Lord Alan Sugar / Getty
/ By Stanley Green /
Lord Sugar, one of the best known figures in the United Kingdom, combines his considerable business interests with being a media personality, through being the Donald Trump equivalent to BBC TV’s the Apprentice, based upon the popular U.S. television show of the same name. Now Sugar is back in the news, this time as the highest-profile victim of mis-selling of interest rates hedging products by one of Britain’s largest banks.
The Payment Protection Insurance (PPI) scandal is undoubtedly the largest and certainly the most controversial to hit the UK business community since the sub-prime mortgage collapse of 2008. In the scheme unsuspecting members of the business community were convinced to purchase PPI from the UK’S leading banks, which was supposed to insure them against any damages caused to their company by a sharp increase in interest rates. The scheme was specifically devoted to the “protection” of small to medium-sized businesses who had taken out non-linked interest business loans from their banks.
Two of the UKs leading banks, Lloyds and Barclays, as well as other major lenders agree to a deal with the UK Financial Conduct Authority or FCA, the industry watchdog, to redress victims who had incurred severe financial losses due to participating in the scheme, who proved to be severely flawed.
While Barclays has set aside £1.5 billion ($2.25 billion) to settle compensation claims. Lloyds, against whom Lord Sugar is reported to be considering a compensation claim of about a £10 million ($15 million) has only set aside a total of £400 million ($600 million) to meet compensation claims. Lloyds is partly owned by the state, who acquired controlling interest as well as hundreds of millions in toxic debt as a result of the bank shares collapse of 2008.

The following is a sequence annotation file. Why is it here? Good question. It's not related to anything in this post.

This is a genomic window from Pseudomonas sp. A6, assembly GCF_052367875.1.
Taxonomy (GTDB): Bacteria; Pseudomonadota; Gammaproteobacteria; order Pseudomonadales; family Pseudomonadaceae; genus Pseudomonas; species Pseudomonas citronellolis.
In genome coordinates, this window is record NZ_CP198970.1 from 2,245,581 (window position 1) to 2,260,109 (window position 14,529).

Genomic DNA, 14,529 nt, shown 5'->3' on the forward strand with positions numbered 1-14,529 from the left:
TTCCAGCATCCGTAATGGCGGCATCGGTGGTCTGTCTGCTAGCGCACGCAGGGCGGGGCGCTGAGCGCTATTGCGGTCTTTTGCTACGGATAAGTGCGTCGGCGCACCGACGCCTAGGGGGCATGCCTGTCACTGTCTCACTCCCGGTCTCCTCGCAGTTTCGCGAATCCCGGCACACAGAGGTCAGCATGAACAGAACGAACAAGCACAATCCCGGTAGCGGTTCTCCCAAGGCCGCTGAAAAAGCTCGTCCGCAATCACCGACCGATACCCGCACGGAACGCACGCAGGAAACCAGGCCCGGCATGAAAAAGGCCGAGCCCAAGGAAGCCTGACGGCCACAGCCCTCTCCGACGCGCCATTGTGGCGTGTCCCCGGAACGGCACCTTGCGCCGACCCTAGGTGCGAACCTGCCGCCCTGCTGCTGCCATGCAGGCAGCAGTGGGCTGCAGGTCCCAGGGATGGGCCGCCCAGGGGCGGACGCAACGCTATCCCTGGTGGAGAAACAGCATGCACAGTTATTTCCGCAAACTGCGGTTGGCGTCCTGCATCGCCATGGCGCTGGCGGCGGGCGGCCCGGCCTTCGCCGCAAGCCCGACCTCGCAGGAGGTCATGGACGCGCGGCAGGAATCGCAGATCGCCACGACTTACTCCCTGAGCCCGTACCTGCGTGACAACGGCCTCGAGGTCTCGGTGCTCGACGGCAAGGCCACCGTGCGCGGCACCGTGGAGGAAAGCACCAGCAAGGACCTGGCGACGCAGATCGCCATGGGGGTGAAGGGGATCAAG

According to unofficial industry reports, Lord Sugar had secured close to £100 million ($150 million) derivative to protect against the rise in interest rates on a Lloyds loan taken out against to secure part of the property management division of his company.
While there has been much discussion and conjecture, neither Barclays nor Lloyds have been to forthcoming in paying out compensation to their aggrieved clients, and Lord Sugar, famous for his very short fuse is reportedly becoming increasingly hot under the collar, and has called upon the UK legislative body for such affairs, the Financial Conduct Authority ( FCA) to intervene on his behalf in order to speed up the process, despite the fact that, due to the size of the policy that he took out, he may not be eligible for any protection.
Alan Michael Sugar was born and raised in the then predominately Jewish neighborhood of Hackney in East London, leaving school at sixteen to become a market trader, eventually building up a thriving retailing business which he turned into a key player in the consumer electronics industry during the seventies and eighties, first manufacturing hi-fi systems, and then moving into the world of computers, under the name of Amstrad
By 1980, Sugar had built up his business to such an extent that Amstrad was listed on the London Stock Exchange and all during the prosperous years of that decade, the company achieved the remarkable feat of doubling its profit and market value every year. By the end of the Eighties, Amstrad had reached a stock market value of £1.2 billion. However the Nineties were to prove a different story, and the company’s fortunes gradually declined, till eventually it was sold to broadcaster BSkyB for about £125 million in 2007 with Lord Sugar leaving the company the following year.
Sugar has always been a high profile figure, at one time major shareholder chairman of the Tottenham Hotspur Soccer Club for the ten years between 1991 to 2001. Sugar has also become a well known television personality, figuring in The Apprentice every year since 2005.
Lord Sugar’s personal fortune is estimated to be in the region of £780 million ($1.17 billion)